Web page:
The 607 square kilometres (234 square miles) of protected rainforest are home to an assortment of wild residents, including forest elephants, giant hogs, flying squirrels, leopards and various species of monkey. However, with much of the elusive wildlife buried deep in the forest's flora, there's little chance of seeing anything more than a millipede or two unless spending a night on an organised camping trip.
For those content with gazing at the greenery to a soundtrack of birdcalls, try the canopy walk (Ghanaian GH¢14, non-Ganaian GH¢40). Elevated 40 metres above the forest floor, the 350m-long wooden walkway and various viewing platforms offer spectacular, vertiginous views of the park, although it is unlikely much wildlife will be seen.
There is a simple but informative visitors' centre, a café and gift shop administered by the Ghana Heritage Conservation Trust.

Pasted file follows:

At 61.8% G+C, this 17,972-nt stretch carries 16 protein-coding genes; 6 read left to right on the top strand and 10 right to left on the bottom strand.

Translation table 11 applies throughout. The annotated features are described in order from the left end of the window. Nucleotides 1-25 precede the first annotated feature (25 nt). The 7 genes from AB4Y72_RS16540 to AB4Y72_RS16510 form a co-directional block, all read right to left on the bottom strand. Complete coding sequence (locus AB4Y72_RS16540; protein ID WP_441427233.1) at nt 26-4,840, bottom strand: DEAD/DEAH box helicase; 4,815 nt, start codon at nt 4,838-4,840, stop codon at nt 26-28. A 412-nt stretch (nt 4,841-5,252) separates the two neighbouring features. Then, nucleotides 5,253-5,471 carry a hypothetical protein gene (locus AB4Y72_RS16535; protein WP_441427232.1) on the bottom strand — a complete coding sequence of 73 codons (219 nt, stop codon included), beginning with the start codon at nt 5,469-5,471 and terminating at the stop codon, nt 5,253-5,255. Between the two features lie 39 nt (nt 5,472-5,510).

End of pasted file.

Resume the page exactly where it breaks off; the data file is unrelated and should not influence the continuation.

Signposts to the Kakum National Park are found along the Jukwa road, roughly 33 kilometres (20 miles) from Cape Coast. Jump on a tro tro heading to Jukwa from any Cape Coast stop.
Where to eat and stay
Kakum National Park services
Kakum National Park’s onsite café offers a range of local and international dishes. While the park can be easily visited in a day from Cape Coast and the surrounding area, there is accommodation in the park itself.
Located four kilometres from Cape Coast and 12 kilometres from Kakum is Hans Cottage Botel which provides an array of guest houses, suites, private rooms and dorms. It’s notable principally for the crocodiles that patrol its lake (and occasionally its bar-restaurant), but there’s plenty of passable accommodation on offer, and its location makes it a haven for birdlife. There’s a wide mixture of chalets, double and family rooms available to ‘experience the joy and comfort of a sleep’. There’s also a gift shop, conference facilities, restaurant and bar (main courses GH¢6-18).
Double from GH¢35; chalets GH¢75-200.